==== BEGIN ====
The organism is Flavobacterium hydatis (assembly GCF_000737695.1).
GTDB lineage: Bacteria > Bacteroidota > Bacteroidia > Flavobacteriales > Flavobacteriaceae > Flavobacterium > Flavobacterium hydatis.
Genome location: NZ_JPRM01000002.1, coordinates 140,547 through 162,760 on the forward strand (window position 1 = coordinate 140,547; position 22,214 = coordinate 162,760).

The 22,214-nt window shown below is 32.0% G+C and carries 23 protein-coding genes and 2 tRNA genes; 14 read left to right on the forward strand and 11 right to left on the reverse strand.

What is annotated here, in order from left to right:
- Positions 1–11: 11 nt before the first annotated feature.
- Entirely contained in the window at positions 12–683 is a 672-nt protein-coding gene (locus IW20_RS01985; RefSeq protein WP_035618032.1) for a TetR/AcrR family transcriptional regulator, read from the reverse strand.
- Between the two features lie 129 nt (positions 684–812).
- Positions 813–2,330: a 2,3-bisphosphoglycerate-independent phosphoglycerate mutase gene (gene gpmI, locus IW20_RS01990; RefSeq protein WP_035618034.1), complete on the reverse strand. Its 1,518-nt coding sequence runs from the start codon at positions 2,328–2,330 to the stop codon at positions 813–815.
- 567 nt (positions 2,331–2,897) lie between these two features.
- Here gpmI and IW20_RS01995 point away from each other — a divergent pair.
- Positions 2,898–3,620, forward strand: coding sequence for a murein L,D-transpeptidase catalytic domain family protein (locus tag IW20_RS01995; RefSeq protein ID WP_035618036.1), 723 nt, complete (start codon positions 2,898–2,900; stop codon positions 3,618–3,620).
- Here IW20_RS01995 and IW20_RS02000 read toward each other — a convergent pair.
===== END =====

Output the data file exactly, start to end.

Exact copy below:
The organism is Flavobacterium hydatis (assembly GCF_000737695.1).
GTDB lineage: Bacteria > Bacteroidota > Bacteroidia > Flavobacteriales > Flavobacteriaceae > Flavobacterium > Flavobacterium hydatis.
Genome location: NZ_JPRM01000002.1, coordinates 140,547 through 162,760 on the forward strand (window position 1 = coordinate 140,547; position 22,214 = coordinate 162,760).

The 22,214-nt window shown below is 32.0% G+C and carries 23 protein-coding genes and 2 tRNA genes; 14 read left to right on the forward strand and 11 right to left on the reverse strand.

What is annotated here, in order from left to right:
- Positions 1–11: 11 nt before the first annotated feature.
- Entirely contained in the window at positions 12–683 is a 672-nt protein-coding gene (locus IW20_RS01985; RefSeq protein WP_035618032.1) for a TetR/AcrR family transcriptional regulator, read from the reverse strand.
- Between the two features lie 129 nt (positions 684–812).
- Positions 813–2,330: a 2,3-bisphosphoglycerate-independent phosphoglycerate mutase gene (gene gpmI, locus IW20_RS01990; RefSeq protein WP_035618034.1), complete on the reverse strand. Its 1,518-nt coding sequence runs from the start codon at positions 2,328–2,330 to the stop codon at positions 813–815.
- 567 nt (positions 2,331–2,897) lie between these two features.
- Here gpmI and IW20_RS01995 point away from each other — a divergent pair.
- Positions 2,898–3,620, forward strand: coding sequence for a murein L,D-transpeptidase catalytic domain family protein (locus tag IW20_RS01995; RefSeq protein ID WP_035618036.1), 723 nt, complete (start codon positions 2,898–2,900; stop codon positions 3,618–3,620).
- Here IW20_RS01995 and IW20_RS02000 read toward each other — a convergent pair.